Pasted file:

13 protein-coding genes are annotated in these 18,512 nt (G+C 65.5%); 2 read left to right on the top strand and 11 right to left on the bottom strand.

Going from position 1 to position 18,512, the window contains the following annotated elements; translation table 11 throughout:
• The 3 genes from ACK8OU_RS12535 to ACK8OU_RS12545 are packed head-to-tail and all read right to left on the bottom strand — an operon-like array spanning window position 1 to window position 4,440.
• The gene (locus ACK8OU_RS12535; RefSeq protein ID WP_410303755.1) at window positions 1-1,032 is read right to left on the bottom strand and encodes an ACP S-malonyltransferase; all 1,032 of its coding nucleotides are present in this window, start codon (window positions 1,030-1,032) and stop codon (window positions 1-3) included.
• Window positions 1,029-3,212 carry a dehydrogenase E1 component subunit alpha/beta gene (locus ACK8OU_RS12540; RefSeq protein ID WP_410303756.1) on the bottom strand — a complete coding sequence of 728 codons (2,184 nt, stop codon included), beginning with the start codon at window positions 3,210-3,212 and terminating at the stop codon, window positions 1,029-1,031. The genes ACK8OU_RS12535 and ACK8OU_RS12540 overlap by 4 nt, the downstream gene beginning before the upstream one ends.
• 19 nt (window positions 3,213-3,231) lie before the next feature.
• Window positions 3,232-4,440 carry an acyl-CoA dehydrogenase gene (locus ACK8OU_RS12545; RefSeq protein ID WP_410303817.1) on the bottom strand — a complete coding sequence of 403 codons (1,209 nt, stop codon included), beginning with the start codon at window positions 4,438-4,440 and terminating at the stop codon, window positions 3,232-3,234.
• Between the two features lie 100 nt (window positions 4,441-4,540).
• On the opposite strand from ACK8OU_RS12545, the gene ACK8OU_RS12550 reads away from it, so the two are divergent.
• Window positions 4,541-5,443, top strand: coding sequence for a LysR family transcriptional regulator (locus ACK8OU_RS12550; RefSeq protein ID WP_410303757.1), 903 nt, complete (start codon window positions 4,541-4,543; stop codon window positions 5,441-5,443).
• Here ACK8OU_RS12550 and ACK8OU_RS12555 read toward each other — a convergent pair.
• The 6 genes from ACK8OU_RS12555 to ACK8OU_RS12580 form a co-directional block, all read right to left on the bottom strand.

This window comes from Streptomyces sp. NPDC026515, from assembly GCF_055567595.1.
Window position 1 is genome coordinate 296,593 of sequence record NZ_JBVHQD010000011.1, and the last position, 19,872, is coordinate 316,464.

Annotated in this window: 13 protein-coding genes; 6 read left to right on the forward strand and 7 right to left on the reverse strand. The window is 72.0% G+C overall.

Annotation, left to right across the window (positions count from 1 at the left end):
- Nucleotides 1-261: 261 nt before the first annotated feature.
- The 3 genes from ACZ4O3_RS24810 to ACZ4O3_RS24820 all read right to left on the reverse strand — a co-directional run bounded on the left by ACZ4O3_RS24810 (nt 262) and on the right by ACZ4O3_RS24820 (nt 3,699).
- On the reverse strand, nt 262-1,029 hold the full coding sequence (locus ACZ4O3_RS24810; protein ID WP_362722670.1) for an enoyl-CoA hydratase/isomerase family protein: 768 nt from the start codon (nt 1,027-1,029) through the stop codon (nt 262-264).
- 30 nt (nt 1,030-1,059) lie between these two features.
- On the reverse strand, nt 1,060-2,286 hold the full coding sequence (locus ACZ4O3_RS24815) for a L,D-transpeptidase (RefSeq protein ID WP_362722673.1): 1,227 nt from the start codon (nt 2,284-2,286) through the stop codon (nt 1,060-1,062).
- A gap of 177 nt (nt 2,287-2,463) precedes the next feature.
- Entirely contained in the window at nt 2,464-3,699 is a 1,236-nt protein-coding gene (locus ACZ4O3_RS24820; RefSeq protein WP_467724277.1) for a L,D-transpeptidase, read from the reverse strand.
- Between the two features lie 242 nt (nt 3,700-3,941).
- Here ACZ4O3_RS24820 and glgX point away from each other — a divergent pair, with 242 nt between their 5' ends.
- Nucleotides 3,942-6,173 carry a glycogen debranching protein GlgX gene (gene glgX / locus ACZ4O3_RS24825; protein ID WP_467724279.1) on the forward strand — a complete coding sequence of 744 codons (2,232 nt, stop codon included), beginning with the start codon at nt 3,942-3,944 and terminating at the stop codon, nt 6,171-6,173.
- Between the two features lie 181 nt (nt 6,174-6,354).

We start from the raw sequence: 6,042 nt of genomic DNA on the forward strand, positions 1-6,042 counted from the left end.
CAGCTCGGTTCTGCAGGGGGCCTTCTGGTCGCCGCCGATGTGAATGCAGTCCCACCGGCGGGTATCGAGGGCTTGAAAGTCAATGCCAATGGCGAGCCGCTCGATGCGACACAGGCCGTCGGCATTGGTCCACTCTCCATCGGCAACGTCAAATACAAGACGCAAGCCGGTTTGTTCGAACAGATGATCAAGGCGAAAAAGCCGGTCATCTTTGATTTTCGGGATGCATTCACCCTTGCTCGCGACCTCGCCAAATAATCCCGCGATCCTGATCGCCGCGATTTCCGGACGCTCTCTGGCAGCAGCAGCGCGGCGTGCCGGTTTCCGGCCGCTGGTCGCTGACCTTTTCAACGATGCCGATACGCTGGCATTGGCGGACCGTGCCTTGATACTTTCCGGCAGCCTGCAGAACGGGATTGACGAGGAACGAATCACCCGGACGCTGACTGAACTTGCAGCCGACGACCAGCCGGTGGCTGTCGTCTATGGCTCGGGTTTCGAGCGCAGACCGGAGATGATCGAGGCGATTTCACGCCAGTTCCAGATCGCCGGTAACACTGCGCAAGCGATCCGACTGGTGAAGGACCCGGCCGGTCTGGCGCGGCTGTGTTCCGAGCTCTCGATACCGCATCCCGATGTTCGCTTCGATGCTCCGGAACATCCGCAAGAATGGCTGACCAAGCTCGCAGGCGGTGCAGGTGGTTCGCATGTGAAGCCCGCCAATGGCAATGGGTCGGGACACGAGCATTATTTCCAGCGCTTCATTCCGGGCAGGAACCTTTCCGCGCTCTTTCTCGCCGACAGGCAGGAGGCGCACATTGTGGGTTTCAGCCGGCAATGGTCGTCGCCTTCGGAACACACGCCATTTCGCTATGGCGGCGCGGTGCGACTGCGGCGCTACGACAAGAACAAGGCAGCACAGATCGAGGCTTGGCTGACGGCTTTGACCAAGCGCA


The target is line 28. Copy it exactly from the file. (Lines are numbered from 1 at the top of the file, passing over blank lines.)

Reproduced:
We start from the raw sequence: 6,042 nt of genomic DNA on the forward strand, positions 1-6,042 counted from the left end.